Kwagga’s recovery after Viper bite!

There is only one poisonous snake in Sweden. It is the common European viper (Vipera berus) and it is not really very poisonous. It is quite wide spread through Sweden and there are approximately 1300 reported bites (on humans) per year. There is however almost no human fatalities from this snake and we can consider Sweden a safe country with regards to snake human interactions.

European viper
European viper

Our cat Kwagga is a very active hunter. She is also known to live dangerously and “died” in December only to return 2 weeks later starved and close to being really dead (read the tale here). We were not surprised to find her with a non-poisonous grass-snake  (Natrix natrix) a while ago. We tried to discourage her to catch snakes and took the snake away from her (releasing it into the fields while keeping her indoors for a while).

Grass snake in our garden.
Grass snake in our garden.

This did not work.

On a Saturday (when the vet is closed), she went out hunting and came back mid morning. Carina saw that she was sitting a bit strange and on closer inspection Kwagga informed us, with unhappy growling, that she was not feeling well. At this stage we did not know what was wrong but after approximately 30 minutes it was clear from her swollen foot that something bit her on the leg. We phoned the vet (the emergency vet), and after describing all the symptoms she told us that it is likely that it was a snake and that we should bring Kwagga for some treatment.

The main treatment for cats is fluid and Kwagga got a drip to increase her fluid intake and painkillers. Some tests for liver and kidney damage were performed and everything seemed to be fine (follow-up tests will be done in a few weeks).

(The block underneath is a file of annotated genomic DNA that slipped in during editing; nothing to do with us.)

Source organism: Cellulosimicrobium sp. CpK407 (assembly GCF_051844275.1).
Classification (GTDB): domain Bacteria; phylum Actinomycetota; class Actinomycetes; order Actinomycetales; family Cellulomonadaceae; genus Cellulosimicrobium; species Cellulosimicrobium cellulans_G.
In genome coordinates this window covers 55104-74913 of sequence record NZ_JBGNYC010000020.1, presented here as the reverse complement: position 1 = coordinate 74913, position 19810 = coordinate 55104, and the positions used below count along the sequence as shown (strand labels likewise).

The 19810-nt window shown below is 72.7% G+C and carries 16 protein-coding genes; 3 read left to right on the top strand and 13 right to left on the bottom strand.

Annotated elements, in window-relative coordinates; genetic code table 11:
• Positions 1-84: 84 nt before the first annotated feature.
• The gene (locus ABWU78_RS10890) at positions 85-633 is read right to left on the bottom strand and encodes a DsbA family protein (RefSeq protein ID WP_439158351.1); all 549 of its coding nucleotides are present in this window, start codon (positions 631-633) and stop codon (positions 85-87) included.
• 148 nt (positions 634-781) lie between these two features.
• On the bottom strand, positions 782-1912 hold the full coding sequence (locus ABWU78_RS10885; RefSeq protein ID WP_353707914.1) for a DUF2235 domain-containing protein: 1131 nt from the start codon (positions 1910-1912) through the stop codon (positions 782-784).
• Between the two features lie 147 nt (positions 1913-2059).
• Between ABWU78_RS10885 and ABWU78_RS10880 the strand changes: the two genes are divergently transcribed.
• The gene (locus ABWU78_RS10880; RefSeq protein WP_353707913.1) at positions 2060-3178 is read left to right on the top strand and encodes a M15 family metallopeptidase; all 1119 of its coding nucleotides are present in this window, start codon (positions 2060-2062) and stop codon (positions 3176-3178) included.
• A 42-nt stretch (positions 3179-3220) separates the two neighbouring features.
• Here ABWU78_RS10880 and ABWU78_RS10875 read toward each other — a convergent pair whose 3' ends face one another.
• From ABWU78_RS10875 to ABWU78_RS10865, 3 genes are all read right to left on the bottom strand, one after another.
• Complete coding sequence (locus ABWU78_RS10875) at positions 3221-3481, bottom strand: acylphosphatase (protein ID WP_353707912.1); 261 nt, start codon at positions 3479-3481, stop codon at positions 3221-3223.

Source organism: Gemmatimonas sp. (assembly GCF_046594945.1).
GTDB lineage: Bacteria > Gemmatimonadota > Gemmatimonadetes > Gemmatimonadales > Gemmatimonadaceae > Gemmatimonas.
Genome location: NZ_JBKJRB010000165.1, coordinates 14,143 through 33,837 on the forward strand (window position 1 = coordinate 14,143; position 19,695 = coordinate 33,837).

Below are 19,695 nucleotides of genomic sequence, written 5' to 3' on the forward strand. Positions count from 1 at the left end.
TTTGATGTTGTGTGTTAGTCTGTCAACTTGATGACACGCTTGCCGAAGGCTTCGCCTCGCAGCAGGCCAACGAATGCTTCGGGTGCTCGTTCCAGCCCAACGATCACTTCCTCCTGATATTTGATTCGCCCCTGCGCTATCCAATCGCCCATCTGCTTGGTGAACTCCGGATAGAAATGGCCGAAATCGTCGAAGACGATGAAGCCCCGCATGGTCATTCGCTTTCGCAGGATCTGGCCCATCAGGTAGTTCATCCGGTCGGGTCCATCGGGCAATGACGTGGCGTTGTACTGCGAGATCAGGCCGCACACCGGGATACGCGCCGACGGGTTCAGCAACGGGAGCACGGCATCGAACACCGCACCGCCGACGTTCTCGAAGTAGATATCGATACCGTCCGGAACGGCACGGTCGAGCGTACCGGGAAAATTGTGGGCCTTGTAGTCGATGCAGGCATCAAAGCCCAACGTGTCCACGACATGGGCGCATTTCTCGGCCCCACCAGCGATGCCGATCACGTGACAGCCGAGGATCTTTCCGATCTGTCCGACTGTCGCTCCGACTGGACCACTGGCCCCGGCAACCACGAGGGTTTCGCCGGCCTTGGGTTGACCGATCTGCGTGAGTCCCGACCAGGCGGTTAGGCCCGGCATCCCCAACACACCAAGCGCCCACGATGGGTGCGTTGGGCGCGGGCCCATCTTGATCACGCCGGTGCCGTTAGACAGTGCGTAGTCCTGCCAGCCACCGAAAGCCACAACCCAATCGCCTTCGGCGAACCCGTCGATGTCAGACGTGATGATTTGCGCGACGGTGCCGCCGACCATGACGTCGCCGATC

Kwagga resting after treatment.
Kwagga resting after treatment.

After a few days kept indoors Kwagga seemed fully recovered and are out and about again searching for the next adrenaline rush – a patch of missing fur, where the blood was drawn, the only reminder of her adventure with a snake.

Right foot - shaved patch for drawing blood, left foot - completely healed after snakebite.
Right foot – shaved patch for drawing blood, left foot – completely healed after snakebite.

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20 thoughts on “Kwagga’s recovery after Viper bite!

  1. Sorry to hear of Kwagga’s wound and pleased to hear she had enough remaining lives to survive. We went through something similar with our cat, Jade, while living on Okinawa. She encountered a couple habus and returned with wounds. Fortunately, they’d struck her head. Fortunately, too, the treatment was prednisone, and she was already on pred for her asthma and breathing issues. Being as determined as she was, Jade lived on another eighteen years after her snake encounter.

    That’s a beautiful fur friend you have. Cheers, M

    Liked by 1 person

  2. Oh, beautiful Kwagga! So glad she is OK. She looks like a young version of our 15-year-old Eddie, right down to the little tuft of white fur on her chest. He is also a valiant hunter; good luck on Kwagga’s future conquests!

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  3. She’s beautiful – I love black cats. That is one cat, however, who I would require to live only indoors. She has proven herself to be a fool around snakes. It’s not worth the risk with such a lovely pet.

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  4. Luckily no chance of finding a snake in our garden here in Riga, Latvia. Our adopted cat Sid is usually into everything and anything so if we had snakes around we would be quite worried. Glad Kwagga is alright and Sid sends his sincerest meows to her.

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